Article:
Pacing Ourselves

Husband looked at me with bleary eyes the other day as we were finishing yet one more garden chore and said “We are getting too old for a garden this big. We can never have a garden bigger than this one”.

I don’t know when it happened, but the days are gone  when we could get all our garden work done in a couple of weekends and still look after our children and cats and dogs and keep up the house inside.  It took at least six weekends this year to get everything done. We just can’t work from dawn to dusk like we used to.

“Let’s get all the pea and rabbit fencing up today, and then focus on the strawberry netting tomorrow”.  “I think we can get the soaker hoses down Sunday after church.  We’ll worry about putting up the bean poles until next weekend”.   We never really had to pace ourselves like this, and it came on so suddenly!

I love our garden, and it is coming on nicely, and I don’t want to downsize.  Maybe going to the gym in the winter will help next year come summer. I am not used to pacing myself.

When have you bitten off more than you could chew. How do you pace yourself for life these days?

27 thoughts on “Pacing Ourselves”

  1. Rise and Shine Baboons,

    Pacing myself seems to be the theme of my life, these days. Aging issues do creep in, and the garden example is primary. I find I cannot work as much–I am down to 3.5 days, or walk as much, or eat as much. And on and on this goes.

    Sunday was a sunny, cool day, perfect for weeding. I did not pace myself that day because rain was coming the next day, and the weeds were vigorous and winning, despite having been hit the weekend before.

    So yesterday, said rainy day, I took an extra nap. It helped.

    Renee, I love the examples of what you were once able to do in a weekend. What I used to do in a weekend, I can hardly do in a week.

    Liked by 2 people

    1. And it is my body that tells me how to pace myself. I have discovered that, starting five years ago, I cannot push beyond my limits, especially of energy, but now of fortitude, will, and pain. But that is just growing old.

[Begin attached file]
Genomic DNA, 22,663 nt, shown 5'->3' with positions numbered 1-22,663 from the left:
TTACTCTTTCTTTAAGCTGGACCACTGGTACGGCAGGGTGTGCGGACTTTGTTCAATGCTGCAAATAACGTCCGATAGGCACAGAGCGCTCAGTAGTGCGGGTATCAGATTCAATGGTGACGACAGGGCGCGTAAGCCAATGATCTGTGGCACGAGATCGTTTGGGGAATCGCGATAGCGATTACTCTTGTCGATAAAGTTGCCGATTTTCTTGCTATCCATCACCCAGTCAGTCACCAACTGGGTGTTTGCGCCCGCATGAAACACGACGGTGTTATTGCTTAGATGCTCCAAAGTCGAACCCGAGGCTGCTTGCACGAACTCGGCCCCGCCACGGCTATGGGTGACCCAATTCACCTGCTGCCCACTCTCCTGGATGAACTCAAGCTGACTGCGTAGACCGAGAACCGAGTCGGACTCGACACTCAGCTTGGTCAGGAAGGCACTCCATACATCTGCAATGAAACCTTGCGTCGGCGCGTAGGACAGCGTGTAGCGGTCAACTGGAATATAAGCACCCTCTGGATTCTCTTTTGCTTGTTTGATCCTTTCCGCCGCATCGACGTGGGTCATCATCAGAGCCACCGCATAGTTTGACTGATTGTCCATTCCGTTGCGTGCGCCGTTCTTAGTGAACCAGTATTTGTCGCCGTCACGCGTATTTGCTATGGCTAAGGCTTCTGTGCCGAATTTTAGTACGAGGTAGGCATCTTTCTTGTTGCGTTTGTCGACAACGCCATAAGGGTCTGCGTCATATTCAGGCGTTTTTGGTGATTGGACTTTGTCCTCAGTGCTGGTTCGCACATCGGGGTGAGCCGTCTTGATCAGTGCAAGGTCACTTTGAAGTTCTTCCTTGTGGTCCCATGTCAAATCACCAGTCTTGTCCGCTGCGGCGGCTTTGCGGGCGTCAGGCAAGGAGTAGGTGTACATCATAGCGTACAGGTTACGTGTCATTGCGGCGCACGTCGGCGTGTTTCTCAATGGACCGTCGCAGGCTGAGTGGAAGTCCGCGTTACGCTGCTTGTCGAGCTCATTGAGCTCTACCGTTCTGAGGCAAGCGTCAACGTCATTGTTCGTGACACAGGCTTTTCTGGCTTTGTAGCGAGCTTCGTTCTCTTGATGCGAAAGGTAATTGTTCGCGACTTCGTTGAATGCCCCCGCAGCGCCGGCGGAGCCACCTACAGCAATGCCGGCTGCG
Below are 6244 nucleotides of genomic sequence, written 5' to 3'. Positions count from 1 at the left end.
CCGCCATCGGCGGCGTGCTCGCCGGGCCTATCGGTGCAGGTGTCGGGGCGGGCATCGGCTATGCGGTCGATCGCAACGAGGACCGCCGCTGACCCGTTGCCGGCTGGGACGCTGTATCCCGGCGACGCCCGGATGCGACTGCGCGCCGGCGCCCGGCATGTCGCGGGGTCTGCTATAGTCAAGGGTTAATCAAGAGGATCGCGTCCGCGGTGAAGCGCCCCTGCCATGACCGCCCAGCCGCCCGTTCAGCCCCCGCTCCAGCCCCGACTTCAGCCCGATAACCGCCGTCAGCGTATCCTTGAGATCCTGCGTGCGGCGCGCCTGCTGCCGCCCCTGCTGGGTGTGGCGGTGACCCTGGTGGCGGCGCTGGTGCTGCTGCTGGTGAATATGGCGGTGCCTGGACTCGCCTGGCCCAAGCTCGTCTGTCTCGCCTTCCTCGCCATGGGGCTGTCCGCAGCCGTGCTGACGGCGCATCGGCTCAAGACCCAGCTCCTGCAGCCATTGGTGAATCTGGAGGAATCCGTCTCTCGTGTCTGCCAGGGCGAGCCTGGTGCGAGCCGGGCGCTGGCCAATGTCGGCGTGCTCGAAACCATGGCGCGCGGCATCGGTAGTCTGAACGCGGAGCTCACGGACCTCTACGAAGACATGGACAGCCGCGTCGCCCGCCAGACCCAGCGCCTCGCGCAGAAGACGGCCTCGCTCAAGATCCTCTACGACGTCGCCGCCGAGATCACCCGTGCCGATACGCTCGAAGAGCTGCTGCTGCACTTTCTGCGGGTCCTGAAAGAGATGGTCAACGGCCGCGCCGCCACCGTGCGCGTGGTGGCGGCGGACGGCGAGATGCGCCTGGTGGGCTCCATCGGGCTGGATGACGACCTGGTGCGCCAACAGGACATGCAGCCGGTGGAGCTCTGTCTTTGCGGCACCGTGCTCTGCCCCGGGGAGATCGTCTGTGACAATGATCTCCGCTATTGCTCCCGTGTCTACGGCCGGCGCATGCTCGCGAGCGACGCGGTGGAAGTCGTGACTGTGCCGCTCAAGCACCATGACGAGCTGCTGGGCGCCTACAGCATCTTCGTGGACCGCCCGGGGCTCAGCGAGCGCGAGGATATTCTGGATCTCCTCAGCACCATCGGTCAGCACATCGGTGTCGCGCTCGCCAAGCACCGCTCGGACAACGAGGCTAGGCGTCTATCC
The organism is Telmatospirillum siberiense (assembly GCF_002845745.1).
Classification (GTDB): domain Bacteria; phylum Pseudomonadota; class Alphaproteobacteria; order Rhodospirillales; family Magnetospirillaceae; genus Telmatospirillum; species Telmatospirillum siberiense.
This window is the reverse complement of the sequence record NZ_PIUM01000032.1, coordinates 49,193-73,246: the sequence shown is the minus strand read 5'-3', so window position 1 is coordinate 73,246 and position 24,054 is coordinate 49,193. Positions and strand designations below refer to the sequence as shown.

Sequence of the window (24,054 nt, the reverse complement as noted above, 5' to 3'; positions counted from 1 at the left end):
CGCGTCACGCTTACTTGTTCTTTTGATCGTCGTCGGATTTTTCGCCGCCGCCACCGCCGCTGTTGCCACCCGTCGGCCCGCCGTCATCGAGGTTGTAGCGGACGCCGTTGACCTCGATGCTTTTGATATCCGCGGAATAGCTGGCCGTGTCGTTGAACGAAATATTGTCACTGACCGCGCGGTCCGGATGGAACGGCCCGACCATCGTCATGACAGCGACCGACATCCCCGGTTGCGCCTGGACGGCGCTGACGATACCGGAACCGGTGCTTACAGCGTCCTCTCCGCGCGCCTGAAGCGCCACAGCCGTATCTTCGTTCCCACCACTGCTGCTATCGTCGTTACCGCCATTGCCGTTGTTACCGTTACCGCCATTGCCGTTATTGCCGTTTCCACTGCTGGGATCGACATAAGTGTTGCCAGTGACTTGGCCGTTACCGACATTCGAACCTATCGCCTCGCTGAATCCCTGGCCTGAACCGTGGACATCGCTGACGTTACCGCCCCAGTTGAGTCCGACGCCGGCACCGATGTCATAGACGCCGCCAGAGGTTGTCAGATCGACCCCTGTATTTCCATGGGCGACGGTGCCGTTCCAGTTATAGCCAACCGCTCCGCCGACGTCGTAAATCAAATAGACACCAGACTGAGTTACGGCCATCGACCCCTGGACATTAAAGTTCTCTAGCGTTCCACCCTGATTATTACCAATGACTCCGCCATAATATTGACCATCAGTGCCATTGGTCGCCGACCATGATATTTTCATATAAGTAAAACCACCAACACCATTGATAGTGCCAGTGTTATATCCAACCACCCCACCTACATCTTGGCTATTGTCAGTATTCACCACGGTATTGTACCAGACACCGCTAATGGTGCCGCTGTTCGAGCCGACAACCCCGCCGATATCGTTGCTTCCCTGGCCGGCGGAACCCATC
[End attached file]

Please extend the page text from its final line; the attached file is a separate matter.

2. Timely question for this skinny 74-year old who just spread 115 bags of mulch and planted a dozen shrubs! Crystal Bay endured what’s called “straight line winds” last night. It’s been 43 years since 65mph winds struck this bay. Oddly, no other bay got hit with this severity. I rent both sides of my dock (since I don’t have a boat and really need the money), and one of the boats was submerged in water; the other halfway submerged. A 100-lb canoe was tossed into the neighbor’s yard. Dock sections were torn off their iron frames.

    I was just sitting on my bed, sipping wine and watching cable news when suddenly there was a very loud crashing sound right above me on the roof. The second of two trees of my neighbors had fallen onto the cottage. I dimly recall posting the story of my negligent neighbors disregarding my warning three years ago that two of their trees were in danger of falling on my home. Well, one went down two years ago, and the other went down last night.

    The guys who dock here came out in the dark, frantically trying to save their boats from complete submersion. I ran around retrieving a dozen lawn chairs which had been blown at least 200′ toward the county road. My son, Steve, rushed out with his chain saw and spent hours on the roof sawing off the huge branches covering the roof. In the dark, no less. He said that not removing them right away would double the damage to the roof. The power was out which made it even more challenging.